by James Kiefer


Feb 28 – Wright + Cooper

Feb 28 - Wright + Cooper

Elizabeth Evelyn Wright
Anna Julia Haywood Cooper
28 February 1906, 1964

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From the Satucket Lectionary

Anna Julia Hayward CooperAnna Julia Haywood Cooper (August 10, c1859- February 27, 1964). Educator, advocate and scholar. Born in Raleigh, North Carolina to an enslaved woman and a white man, presumably her mother’s master, Anna Julia was an academically gifted child and received a scholarship to attend St. Augustine Normal School and Collegiate Institute, a school founded by the Episcopal Church to educate African-American teachers and clergy. There she began her membership in the Episcopal Church. After forcing her way into a Greek class designed for male theology students, Anna Julia later married the instructor, George A.C. Cooper, the second African-American ordained to the Episcopal priesthood in North Carolina. After her husband’s death in 1879, Cooper received degrees in mathematics from Oberlin College, and was made principal of the only African American high school in Washington D.C.. She was denied reappointment in 1906 because she refused to lower her educational standards. Throughout her career, Cooper emphasized the importance of education to the future of African Americans, and was critical of the lack of support they received from the church. An advocate for African-American women, Cooper assisted in organizing the Colored Women’s League and the first Colored Settlement House in Washington, D.C. She wrote and spoke widely on issues of race and gender, and took an active role in national and international organizations founded to advance African Americans.  At the age of fifty-five she adopted the five children of her nephew. In 1925, Cooper became the fourth African-American woman to complete a Ph.D degree, granted from the Sorbonne when she was sixty-five years old. From 1930-1942, Cooper served as president of Frelinghuysen University.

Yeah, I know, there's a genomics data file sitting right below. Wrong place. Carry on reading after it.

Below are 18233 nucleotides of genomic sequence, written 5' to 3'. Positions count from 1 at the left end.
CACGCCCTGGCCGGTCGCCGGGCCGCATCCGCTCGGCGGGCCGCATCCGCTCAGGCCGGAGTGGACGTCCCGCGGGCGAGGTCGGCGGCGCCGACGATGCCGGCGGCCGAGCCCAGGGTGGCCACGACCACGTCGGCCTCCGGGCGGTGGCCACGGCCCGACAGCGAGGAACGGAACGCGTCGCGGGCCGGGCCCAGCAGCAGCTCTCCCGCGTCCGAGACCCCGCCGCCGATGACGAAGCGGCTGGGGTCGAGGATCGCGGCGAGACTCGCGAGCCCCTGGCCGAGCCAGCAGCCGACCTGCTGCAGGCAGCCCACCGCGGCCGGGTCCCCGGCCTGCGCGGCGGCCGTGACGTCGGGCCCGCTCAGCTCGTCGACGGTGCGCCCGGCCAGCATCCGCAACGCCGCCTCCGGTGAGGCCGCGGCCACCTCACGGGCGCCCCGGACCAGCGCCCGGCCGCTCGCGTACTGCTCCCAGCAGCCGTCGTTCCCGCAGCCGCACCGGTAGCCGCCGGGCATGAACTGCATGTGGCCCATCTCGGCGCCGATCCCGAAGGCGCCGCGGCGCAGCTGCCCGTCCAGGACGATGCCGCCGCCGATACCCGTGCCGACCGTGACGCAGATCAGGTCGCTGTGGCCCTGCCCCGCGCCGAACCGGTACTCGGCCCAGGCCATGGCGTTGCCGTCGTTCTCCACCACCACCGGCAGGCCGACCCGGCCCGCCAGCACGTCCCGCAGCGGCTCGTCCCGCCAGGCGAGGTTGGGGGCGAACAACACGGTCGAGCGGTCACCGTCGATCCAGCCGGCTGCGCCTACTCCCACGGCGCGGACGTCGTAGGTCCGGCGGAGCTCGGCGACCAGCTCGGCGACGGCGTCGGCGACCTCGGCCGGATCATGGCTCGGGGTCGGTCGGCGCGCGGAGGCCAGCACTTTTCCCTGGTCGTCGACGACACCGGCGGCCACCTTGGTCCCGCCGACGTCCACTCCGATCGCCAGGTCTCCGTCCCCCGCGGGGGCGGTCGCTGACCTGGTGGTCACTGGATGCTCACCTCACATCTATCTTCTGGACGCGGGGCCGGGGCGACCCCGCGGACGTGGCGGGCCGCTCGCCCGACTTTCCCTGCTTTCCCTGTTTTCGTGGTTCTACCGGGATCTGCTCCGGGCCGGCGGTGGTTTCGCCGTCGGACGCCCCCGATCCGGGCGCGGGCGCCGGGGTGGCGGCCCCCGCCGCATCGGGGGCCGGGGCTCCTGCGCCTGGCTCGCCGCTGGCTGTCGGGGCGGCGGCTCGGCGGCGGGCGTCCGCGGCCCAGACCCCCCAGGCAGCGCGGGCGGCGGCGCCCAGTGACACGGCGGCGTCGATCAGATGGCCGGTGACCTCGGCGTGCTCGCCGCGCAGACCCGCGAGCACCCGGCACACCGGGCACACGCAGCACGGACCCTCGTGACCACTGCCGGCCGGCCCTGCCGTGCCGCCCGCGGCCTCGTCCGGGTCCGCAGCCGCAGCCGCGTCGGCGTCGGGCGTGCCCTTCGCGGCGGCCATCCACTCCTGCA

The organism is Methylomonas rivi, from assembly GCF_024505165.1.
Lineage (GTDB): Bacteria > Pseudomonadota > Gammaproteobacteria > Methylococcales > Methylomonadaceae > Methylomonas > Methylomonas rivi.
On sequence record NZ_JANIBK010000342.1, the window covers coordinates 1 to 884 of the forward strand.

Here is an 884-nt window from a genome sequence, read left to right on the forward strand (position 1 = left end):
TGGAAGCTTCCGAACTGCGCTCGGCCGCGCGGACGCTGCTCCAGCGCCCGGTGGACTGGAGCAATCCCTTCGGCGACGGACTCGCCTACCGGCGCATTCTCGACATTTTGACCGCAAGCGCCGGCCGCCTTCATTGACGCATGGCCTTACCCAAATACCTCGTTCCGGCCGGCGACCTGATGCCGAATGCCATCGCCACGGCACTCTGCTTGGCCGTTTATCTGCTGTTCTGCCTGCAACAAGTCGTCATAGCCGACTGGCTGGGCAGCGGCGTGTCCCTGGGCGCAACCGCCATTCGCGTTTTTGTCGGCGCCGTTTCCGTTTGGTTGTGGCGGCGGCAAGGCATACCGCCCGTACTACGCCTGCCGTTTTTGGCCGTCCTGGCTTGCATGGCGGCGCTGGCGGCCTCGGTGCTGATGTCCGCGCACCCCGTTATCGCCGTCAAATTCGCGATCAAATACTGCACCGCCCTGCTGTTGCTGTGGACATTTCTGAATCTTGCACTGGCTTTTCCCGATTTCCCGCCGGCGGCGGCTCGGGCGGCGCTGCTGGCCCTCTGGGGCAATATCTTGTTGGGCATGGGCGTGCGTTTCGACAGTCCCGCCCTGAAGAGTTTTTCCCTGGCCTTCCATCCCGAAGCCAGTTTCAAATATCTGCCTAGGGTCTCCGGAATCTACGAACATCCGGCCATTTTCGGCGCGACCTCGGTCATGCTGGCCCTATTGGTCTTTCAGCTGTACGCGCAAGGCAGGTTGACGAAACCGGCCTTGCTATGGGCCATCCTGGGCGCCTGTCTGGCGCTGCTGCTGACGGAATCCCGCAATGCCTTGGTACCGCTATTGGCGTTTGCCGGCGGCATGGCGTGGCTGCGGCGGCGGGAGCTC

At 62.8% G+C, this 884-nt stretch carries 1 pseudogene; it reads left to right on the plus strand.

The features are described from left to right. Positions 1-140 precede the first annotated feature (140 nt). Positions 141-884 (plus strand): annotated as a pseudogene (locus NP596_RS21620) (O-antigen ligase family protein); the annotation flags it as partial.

from the Episcopal Women’s History Project

There is also an extensive article in Wikipedia. Note that the spelling of “Haywood” is not consistent.


Elizabeth Evelyn Wright

Elizabeth Evelyn Wright

Elizabeth Evelyn Wright (April 3, 1872 – December 14, 1906) founded Denmark Industrial Institute in Denmark, South Carolina, as a school for African-American youth. It is present-day Voorhees College, a historically black college. She was a humanitarian and educator, founding several schools for black children.

In 1888, she matriculated at Booker T. Washington’s Tuskegee Institute as a night student. After two years, Wright moved to Hampton County, South Carolina to assist in a rural school for black children. After the school was burned, she returned to Tuskegee and graduated.

In 1897, she moved to Denmark in rural Bamberg County, South Carolina. There she started a school over a store with the support of some influential people in the community. She raised money for what she called Denmark Industrial School, modeled after Tuskegee Institute. Ralph Voorhees and his wife, philanthropists from Clinton, New Jersey, donated $5,000 for the purchase of land and construction of the school’s first building. In 1902 Voorhees Industrial School opened for male and female students at the elementary and high school levels, and Wright was principal. Voorhees provided additional gifts during the next few years, and the General Assembly incorporated the school in his name.

The school was later affiliated with the Protestant Episcopal Church and eventually became a fully accredited four-year college.

from Wikipedia

More information may be found in an article from the Times & Democrat of Orangeburg, SC.


Feb 27 – George Herbert

Feb 27 George Herbert

George Herbert
Priest + Poet
27 February 1633

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A Prayer

Our God and King, who called your servant George Herbert from the pursuit of worldly honors to be a pastor of souls, a poet, and a priest in your temple: Give us grace, we pray, joyfully to perform the tasks you give us to do, knowing that nothing is menial or common that is done for your sake; through Jesus Christ our Lord, who lives and reigns with you and the Holy Spirit, one God, for ever and ever.


Portrait of George HerbertGeorge Herbert was born in 1593, a cousin of the Earl of Pembroke. His mother was a friend of the poet John Donne. George attended Trinity College, Cambridge, and became the Public Orator of the University, responsible for giving speeches of welcome in Latin to famous visitors, and writing letters of thanks, also in Latin, to acknowledge gifts of books for the University Library. This brought him to the attention of King James I, who granted him an annual allowance, and seemed likely to make him an ambassador. However, in 1625 the king died, and George Herbert, who had originally gone to college with the intention of becoming a priest, but had his head turned by the prospect of a career at Court, determined anew to seek ordination. In 1626 he was ordained, and became vicar and then rector of the parish of Bemerton and neighboring Fugglestone, not far from Salisbury.